A diner’s delight at the Dan

A haven for delicious and original food combinations, you won’t find any humous or French fries at 99 Hayarkon.

By
November 18, 2011 21:28
4 minute read.
Fish

Fish 521. (photo credit: Courtesy of 99 Hayarkon)

 
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If you’re looking for fine dining in an intimate and elegant atmosphere, 99 Hayarkon in the Dan Hotel in Tel Aviv is the place to go. It’s quiet and refined, with seating for about 40 people, extra-kind lighting and hovering waiters tending to your every need.

Whether it’s to take your order, refill your wine glass or be on hand with an instant glass of water for a thirsty patron, they are there, melting into the background and obvious only when you need them.

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We sampled the offerings on a recent evening in Tel Aviv and were extremely taken with the soothing ambience, the marvelous service and the delicious and original food combinations.

We were greeted by the manager, Florin Abramescu, with the magic words “Can I get you a drink?” My usual pre-dinner aperitif is more often than not a gin and tonic, and I can often judge a restaurant’s potential by how they present this perennial favorite. This one got off to an extra good start. I was asked what gin I would like, and I plumped for Gordon’s, as it was actually the only one I could remember. It was nearperfect but lacking a slice of lemon, a serious oversight. My companion indulged in a single malt whiskey with an unpronounceable name, but he seemed happy with it.

Before any food arrived, a waiter came round with a tray of crispy rolls and whole wheat crackers, together with a dish of olive oil and dark balsamic vinegar. To allay hunger pangs, one could dip the bread in this and enjoy the rich and wonderfully fruity flavor of the topquality olive oil.

For a pre-hors d’oeuvre taster, we were brought a modest sample of creamy pate de foie topped with a small toasted slice of fruit loaf – an inspired combination.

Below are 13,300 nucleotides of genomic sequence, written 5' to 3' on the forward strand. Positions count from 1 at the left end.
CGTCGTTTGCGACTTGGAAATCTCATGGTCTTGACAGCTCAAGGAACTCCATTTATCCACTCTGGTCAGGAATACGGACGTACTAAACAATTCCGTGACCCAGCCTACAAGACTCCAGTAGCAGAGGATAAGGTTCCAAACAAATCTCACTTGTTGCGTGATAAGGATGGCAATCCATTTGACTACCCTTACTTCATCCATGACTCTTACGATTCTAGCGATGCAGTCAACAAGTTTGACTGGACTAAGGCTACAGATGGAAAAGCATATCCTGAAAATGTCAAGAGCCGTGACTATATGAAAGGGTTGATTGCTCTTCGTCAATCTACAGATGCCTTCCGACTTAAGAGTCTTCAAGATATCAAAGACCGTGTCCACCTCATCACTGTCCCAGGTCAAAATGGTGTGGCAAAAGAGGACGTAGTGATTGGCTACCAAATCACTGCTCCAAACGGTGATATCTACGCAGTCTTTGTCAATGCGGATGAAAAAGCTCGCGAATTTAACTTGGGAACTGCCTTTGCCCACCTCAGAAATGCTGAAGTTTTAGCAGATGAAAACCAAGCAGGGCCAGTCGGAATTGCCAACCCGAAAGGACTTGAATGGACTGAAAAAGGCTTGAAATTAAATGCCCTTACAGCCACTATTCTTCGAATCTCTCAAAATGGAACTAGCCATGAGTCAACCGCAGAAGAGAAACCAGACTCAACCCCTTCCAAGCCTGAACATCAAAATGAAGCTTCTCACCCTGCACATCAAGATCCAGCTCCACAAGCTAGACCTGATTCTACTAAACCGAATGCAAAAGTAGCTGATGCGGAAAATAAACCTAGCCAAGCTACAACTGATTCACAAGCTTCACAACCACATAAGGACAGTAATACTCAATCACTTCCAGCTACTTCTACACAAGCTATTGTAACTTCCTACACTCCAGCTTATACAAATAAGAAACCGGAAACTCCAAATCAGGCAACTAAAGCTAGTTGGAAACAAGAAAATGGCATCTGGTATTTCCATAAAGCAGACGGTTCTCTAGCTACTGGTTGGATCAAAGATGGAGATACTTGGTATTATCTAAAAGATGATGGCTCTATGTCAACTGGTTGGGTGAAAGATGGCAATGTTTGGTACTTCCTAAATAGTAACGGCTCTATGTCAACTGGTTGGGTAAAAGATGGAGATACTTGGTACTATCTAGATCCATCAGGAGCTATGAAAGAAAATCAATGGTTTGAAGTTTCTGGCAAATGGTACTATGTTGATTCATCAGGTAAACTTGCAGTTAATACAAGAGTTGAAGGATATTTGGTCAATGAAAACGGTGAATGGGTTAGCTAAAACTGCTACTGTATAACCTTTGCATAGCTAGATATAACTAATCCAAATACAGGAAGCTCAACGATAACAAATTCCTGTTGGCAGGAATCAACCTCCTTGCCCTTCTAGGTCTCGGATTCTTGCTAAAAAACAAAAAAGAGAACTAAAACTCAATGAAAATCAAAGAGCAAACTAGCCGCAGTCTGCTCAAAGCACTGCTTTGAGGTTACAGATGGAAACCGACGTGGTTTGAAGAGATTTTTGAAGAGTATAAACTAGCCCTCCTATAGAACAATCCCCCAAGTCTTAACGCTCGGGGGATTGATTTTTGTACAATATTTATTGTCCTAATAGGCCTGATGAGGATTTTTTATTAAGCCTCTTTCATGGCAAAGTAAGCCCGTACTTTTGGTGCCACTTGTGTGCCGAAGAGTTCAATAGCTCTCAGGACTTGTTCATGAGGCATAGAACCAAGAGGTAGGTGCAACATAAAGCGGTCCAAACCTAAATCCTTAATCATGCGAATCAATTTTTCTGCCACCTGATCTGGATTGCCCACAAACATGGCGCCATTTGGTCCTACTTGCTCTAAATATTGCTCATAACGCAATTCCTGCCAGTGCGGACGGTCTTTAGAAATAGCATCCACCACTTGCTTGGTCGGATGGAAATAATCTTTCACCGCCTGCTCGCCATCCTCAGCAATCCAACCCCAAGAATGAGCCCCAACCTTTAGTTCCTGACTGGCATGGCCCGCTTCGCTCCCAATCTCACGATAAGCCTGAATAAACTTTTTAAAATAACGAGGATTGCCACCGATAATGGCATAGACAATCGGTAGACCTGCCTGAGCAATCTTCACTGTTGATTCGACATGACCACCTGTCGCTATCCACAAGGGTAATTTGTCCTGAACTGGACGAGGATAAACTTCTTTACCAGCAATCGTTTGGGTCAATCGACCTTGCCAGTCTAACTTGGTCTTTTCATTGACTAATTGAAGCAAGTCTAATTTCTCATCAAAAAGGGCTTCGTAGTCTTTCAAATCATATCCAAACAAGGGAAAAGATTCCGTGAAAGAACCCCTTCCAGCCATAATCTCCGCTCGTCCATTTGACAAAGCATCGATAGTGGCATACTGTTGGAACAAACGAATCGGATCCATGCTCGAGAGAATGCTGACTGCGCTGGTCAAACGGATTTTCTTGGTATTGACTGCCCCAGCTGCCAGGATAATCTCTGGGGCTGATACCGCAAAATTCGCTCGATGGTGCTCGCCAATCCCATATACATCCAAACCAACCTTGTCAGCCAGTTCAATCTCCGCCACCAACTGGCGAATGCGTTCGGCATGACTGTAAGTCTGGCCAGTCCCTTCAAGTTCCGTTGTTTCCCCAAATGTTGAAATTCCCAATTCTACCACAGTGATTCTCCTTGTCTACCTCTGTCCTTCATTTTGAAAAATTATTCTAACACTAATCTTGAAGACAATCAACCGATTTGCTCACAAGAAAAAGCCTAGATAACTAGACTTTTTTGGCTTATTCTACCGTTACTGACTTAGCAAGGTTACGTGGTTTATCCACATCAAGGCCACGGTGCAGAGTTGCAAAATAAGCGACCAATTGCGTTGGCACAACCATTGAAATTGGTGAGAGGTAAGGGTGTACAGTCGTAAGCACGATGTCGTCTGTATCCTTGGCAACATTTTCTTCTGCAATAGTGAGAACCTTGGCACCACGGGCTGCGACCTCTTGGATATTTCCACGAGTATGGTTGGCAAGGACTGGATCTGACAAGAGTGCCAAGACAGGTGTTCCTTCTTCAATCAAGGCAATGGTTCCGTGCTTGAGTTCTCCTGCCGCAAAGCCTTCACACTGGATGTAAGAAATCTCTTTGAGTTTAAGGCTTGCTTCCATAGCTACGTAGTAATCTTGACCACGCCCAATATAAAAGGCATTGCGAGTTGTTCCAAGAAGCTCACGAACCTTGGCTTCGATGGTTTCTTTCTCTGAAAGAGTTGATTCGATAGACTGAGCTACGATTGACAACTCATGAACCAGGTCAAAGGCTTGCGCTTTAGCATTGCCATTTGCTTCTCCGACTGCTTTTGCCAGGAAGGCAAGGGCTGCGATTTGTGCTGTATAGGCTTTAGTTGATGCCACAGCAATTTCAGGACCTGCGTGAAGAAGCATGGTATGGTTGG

For my first course, I chose pickled sardine with potato salad and coddled egg (NIS 47). In fact, it was a rather close relation to roll-mop herring, albeit with a more distinctive and less vinegary flavor, but I felt the name was slightly misleading.



However, it was tasty and I didn’t regret the choice. My husband, as usual, did better with a mouthwatering slice of grilled foie gras served with a rich wine sauce, date puree and jalapeno peppers (NIS 72).

It had a slightly sweet crispy coating and a soft inside and was scrumptious.

The wine was a 2009 blend of Cabernet, Merlot and Verdun from the Castel Winery and was rich and flavorful without being heavy, a wine for all seasons (NIS 266).

My main course was pan-seared beef fillet (NIS 169), which came with port sauce, wild forest mushrooms and roast potatoes. It was a generous portion grilled exactly as I had requested, medium to well done. But on reflection, the meat was so tender that medium would probably have been better. I found two fresh sprouts lurking behind the potatoes and did an Oliver Twist, asking for more.

Another three arrived for which I was duly grateful.

My husband’s lamb entrecote (NIS 175) was also delicious, another generous amount, crispy outside and butter soft inside. I especially liked the accompanying vegetables – an unusual puree of white beans, roasted beetroot and a few green broad beans for color.

Other possible main courses included roasted sea bass with mangold and artichoke puree for NIS 109, and a vegetarian option of pasta with mushrooms and truffles for NIS 69. The choices for both first and main courses are very limited and not run-of-the-mill. You won’t find any humous or French fries on this menu.

The dessert menu was even shorter than the other two; and if you take off fruit and sorbet, the only other offerings were black chocolate soufflé (NIS 43), apple cassata with granola streusel (NIS 43) and strawberry mille feuilles (NIS 43). The latter was really excellent; the pastry was very light and crisp and far from the commercial puff pastry one usually gets with this dessert. Even the cream tasted better than the standard parve creams usually do.

We also sampled the pink grapefruit and date sorbet, both refreshing and original (NIS 41).

We left the restaurant with a very satisfied feeling of bien-etre, having experienced a truly outstanding culinary and social evening. Kudos to the hotel chef, Oved Alfia, the restaurant chef, Yehuda Arjuan, and especially to Florin Abramescu, who ensures that everything runs like clockwork and makes the welcome an especially warm one.

The writer was a guest of the restaurant.

99 Hayarkon
Kosher
Dan Hotel, Tel Aviv

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